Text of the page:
Montana: a total of approximately $97 million in grants, ranging from $323,000 linking St. Mary Valley to Browning, to $34 million to bring broadband to Ennis, Power, Augusta, Stockett, Raynesford, Geyser, Dupuyer, Fort Shaw, Pendroy, and Harrison. The University of Montana submitted a $2.5 million project to link strategic rural communities in northwest Montana, and the Montana Department of Commerce submitted a $3.7 million project as a partnership with six tribal governments.
Oregon: a total of approximately $67 million in grants, ranging from $47,000 for 20 laptops in the teen area of the Salem library to $19 million for network infrastructure between Eugene and Corvallis. The state Employment Department submitted a $347,000 project to improve access and provide training at career centers.
Utah: a total of approximately $184 million in grants (some covering multiple states), ranging from $488,000 for isolated areas in Carbon and Emery Counties to $38 million to link national parks in 12 Western states. On the state level, the Utah Education Network requested about $16 million for two separate projects, the Utah Telecommunication Open Infrastructure Agency — set up specifically to control broadband stimulus funding — requested about $58 million for three separate projects, and the Utah Transit Authority requested almost $2 million to provide Internet access on its rail systems.
Wyoming: a total of approximately $37 million in grants (some covering multiple states), ranging from $513,000 for Central Wyoming College to provide online access to its collection to $30 million for the Union Telephone Co. to use 3G technology to cover all of Wyoming. The state itself does not appear to have filed any applications.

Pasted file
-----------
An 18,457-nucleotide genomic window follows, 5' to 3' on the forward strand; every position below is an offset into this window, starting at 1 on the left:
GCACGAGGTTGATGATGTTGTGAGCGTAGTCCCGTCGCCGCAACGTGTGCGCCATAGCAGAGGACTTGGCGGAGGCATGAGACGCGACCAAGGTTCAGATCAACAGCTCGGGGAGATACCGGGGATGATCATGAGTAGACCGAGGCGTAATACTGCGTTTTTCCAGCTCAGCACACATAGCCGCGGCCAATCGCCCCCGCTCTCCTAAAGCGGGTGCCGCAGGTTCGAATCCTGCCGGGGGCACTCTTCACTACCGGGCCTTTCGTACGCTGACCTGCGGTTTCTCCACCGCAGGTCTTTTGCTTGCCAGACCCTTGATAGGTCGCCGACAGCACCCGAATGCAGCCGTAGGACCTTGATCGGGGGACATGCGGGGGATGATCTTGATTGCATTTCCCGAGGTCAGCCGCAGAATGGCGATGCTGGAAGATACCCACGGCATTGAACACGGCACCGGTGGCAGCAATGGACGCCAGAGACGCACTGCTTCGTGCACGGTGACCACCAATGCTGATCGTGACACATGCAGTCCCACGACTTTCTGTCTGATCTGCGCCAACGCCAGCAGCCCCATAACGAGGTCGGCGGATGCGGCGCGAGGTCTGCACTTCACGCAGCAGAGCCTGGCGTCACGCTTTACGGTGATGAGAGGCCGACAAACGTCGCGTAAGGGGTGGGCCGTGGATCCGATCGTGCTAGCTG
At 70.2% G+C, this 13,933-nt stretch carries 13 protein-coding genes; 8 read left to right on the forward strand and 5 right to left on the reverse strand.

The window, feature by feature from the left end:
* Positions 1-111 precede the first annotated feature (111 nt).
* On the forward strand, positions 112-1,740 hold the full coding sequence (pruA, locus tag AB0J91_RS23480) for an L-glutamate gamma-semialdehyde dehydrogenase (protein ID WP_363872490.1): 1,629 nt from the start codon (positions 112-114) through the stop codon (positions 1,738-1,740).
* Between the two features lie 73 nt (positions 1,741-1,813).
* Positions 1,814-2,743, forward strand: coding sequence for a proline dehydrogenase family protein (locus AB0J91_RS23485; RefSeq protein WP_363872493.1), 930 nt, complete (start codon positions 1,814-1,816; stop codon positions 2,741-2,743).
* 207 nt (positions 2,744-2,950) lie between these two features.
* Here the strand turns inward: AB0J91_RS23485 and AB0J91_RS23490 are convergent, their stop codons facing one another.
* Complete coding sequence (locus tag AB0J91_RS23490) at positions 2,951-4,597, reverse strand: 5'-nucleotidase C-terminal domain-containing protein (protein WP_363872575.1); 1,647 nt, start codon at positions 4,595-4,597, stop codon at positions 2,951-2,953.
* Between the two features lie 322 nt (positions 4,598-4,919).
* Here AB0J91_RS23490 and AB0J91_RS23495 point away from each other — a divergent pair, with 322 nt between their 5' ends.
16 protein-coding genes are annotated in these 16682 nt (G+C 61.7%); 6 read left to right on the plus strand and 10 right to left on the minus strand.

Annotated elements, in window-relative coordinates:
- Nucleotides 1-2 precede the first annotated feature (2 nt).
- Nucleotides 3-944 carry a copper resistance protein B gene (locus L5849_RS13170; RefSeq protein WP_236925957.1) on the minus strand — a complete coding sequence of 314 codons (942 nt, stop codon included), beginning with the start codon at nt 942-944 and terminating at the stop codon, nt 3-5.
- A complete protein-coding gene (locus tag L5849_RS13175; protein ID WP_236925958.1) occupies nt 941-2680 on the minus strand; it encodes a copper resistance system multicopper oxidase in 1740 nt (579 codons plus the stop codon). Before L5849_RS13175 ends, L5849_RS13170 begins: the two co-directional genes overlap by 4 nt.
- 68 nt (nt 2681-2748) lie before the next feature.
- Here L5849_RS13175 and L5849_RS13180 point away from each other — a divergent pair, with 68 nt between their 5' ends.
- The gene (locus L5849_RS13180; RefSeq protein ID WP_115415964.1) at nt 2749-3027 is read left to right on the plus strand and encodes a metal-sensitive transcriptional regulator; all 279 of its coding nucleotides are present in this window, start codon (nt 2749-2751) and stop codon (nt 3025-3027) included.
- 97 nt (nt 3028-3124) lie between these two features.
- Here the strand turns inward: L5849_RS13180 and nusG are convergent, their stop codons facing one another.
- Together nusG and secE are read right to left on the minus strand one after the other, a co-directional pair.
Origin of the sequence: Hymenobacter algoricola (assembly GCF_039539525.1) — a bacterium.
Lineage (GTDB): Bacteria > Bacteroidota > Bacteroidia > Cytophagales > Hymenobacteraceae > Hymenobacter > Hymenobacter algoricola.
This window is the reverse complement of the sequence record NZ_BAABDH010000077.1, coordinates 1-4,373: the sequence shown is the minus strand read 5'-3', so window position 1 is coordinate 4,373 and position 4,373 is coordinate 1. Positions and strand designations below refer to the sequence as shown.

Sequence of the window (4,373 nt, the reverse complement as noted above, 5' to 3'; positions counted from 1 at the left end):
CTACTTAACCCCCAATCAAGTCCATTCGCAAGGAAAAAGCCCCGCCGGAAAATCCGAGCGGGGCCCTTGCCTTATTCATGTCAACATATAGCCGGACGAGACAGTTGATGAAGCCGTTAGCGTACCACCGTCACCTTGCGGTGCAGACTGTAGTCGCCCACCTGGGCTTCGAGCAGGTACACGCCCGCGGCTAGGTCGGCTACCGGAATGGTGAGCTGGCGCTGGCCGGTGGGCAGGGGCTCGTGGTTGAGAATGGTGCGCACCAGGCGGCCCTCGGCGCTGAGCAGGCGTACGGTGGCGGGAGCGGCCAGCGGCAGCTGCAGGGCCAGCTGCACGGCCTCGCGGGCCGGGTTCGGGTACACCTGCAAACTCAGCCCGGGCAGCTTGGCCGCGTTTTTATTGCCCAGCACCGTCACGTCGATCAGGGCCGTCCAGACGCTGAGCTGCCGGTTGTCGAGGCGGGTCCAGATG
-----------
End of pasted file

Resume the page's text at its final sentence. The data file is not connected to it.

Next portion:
So, how to pick the best projects from that pile of applications?
The individual states were tasked with this job. “Sources indicate that the NTIA will seek to rely heavily on input from state-level organizations (Governor’s offices, state broadband and economic development offices, etc.) in its identification of unserved/underserved areas, and in its ultimate allocation of grant funds,” said the Baller Herbst Law Group, in a February 19 memo. “States have been encouraged to play an active role in coalescing stakeholders and partners.”
In fact, the states were given a stronger role as time went on. “Under rules promulgated in July by NTIA, governors were given the option of making such recommendations for proposed projects in their respective states and territories under NTIA’s Broadband Technology Opportunities Program (BTOP),” according to the Stimulating Broadband website, which tracks the broadband stimulus funding. “On September 18, in an announcement that surprised many state officials, NTIA Administrator Lawrence E. Strickling informed the states, U.S. Territories, and the District of Columbia that the procedures for state review outlined in regulations in July had been changed. The total filed universe of upwards of 2,200 funding applications were transmitted the governors’ offices around the nation without prior review, ranking, or selection for basic compliance with eligibility standards by NTIA and its team of voluntary reviewers, as had initially been established in the regulations issued in July.”